BBMP burdened with tonnes of waste-derived fuel

Cement companies say transporting material to their plants 500 km away will be uneconomical

BBMP burdened with tonnes of waste-derived fuel

More than 18 lakh tonnes of highly combustible Refuse-Derived Fuel (RDF) bales are lying at seven waste processing units as the cement companies have backtracked on their promise to lift it free of cost.

RDF is a fuel produced from various types of wastes like municipal solid waste, industrial waste or commercial waste.

A month ago, cement companies in Kalaburagi and neighbouring districts had promised to lift RDF to their units to fuel their kilns as a part of the corporate social responsibility. The meeting was facilitated by Karnataka State Pollution Control Board (KSPCB) and attended by Bruhat Bengaluru Mahanagara Palike (BBMP) officials.

The companies, however, found the transport cost too steep as they were located between 500 km and 800 km from Bengaluru.

Speaking to DH, BBMP Commissioner N Manjunatha Prasad said: “We are ready to give RDF to cement factories free of cost but they are unwilling to take it saying it is not economical for them.”

He added that Municipal Solid Waste (MSW) Rules make it mandatory for steel and cement plants within 100 km to use RDF.

“To our misfortune, none of these units is located within 100 km,” said Prasad. The commissioner said he would have another meeting with KSPCB to clear the stock.

When contacted, KSPCB chairperson Lakshman said two companies – ACC and Ultratech – have agreed to lift RDF. ``Already six lakh tonnes of RDF has been dispatched. The remaining will be cleared shortly," he said.

Fire accidents

The huge pile-up of bales has increased the risk of fires at waste processing units, especially in the coming summer.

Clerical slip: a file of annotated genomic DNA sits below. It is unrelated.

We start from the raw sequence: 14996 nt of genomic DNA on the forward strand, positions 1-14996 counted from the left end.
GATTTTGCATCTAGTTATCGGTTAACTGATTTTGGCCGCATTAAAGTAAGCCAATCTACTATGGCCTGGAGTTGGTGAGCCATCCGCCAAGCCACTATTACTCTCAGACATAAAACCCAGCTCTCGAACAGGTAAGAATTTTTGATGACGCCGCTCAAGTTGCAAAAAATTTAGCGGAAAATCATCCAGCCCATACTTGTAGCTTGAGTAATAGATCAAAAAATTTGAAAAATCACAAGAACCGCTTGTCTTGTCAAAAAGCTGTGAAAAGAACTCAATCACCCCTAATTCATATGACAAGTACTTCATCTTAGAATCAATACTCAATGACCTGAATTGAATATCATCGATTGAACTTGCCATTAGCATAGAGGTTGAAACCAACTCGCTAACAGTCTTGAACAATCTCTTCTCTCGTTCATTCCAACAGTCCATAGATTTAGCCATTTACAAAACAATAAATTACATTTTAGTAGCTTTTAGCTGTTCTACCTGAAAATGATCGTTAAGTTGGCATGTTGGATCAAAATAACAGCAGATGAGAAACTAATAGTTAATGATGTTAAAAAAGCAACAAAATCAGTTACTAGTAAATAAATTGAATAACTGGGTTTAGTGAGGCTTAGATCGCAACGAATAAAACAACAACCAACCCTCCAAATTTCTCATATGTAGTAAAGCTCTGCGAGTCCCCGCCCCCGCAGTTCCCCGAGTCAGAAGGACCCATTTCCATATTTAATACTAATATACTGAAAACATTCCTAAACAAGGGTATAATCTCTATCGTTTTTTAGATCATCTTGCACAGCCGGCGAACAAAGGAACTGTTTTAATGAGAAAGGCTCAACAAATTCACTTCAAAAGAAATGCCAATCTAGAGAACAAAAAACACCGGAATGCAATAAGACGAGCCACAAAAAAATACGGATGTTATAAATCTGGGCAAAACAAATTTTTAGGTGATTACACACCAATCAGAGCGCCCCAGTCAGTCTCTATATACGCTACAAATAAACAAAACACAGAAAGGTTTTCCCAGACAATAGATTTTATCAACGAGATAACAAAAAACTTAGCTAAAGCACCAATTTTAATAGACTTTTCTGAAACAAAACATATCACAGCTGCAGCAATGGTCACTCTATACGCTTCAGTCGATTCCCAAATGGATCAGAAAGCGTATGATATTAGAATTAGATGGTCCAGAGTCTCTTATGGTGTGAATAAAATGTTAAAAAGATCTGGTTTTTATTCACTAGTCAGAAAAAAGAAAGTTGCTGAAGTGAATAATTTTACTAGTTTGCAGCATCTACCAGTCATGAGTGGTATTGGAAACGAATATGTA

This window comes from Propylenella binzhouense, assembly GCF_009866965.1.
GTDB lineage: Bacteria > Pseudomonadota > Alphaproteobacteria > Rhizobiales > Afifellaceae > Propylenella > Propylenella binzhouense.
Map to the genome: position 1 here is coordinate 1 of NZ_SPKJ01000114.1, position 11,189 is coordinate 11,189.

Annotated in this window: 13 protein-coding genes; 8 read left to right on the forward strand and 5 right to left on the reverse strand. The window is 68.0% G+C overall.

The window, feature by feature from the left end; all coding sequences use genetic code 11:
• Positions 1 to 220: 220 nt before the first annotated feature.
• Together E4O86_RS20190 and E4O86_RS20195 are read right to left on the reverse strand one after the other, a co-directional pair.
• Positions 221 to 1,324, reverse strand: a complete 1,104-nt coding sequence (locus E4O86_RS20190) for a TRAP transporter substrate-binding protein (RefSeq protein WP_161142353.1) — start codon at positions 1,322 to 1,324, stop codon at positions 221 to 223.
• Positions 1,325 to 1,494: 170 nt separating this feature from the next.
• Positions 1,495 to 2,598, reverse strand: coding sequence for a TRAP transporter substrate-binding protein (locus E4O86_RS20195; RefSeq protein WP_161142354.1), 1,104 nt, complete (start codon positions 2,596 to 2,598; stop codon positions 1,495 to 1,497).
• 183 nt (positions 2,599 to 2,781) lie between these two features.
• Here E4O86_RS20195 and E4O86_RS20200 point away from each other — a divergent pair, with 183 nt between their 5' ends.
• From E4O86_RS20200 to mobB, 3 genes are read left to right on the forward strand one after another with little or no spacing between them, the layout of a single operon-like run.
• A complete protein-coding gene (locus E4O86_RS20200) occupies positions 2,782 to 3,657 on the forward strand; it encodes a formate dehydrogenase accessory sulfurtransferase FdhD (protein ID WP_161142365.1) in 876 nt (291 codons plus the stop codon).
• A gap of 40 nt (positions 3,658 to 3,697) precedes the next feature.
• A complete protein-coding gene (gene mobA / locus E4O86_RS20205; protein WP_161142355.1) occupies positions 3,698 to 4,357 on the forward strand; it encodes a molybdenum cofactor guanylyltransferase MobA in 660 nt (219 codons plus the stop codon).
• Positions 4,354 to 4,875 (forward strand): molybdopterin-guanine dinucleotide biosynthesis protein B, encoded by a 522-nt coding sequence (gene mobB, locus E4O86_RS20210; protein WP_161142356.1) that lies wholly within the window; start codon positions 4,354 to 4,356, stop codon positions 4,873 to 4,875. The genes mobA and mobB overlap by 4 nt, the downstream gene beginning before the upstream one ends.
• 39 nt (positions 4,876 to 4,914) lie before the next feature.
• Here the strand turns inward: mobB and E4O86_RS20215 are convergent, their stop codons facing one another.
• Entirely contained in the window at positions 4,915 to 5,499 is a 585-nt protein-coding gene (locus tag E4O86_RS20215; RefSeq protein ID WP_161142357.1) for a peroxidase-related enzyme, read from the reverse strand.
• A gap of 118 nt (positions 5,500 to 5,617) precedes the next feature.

Joint Commissioner of BBMP (SWM) Sarfaraz Khan said RDF bales are stored in warehouses at processing units. ``We cannot keep them outdoors due to possibility of rain. In summer, managing these bales becomes more difficult since toxic gases from RDF could lead to fires."

On October 3, 2016, a fire broke out at Kannahalli waste processing unit off Magadi Road burning huge quantity of RDF bales.

The village was affected by toxic smoke triggering public outrage. Already, people living in the surrounding areas were protesting against the foul smell from the Kannahalli and Seegehalli waste processing units. The incident gave a fresh ammo to the protesters.

Sources in the BBMP said recently, smoke at Subbarayanapalya and Chikkanagamangala waste processing units sent Palike officials into a tizzy. The situation was brought under control.

Flip side of plastic ban

Lack of plastic content in the waste has compounded the Bruhat Bengaluru Mahanagara Palike’s problems as cement industries are reluctant to use the bales saying they do not meet their standards. KSPCB chairperson Lakshman said plastic is a key component in RDF, without which these bales are of no use. Palike sources said that ever since a ban was imposed on disposable plastic, the amount of plastic in the bales has reduced substantially. From April 2015 to December 2016, the Palike carried out raids, seized 53,705 kg of plastic and imposed a penalty of Rs 2.75 crore on traders.

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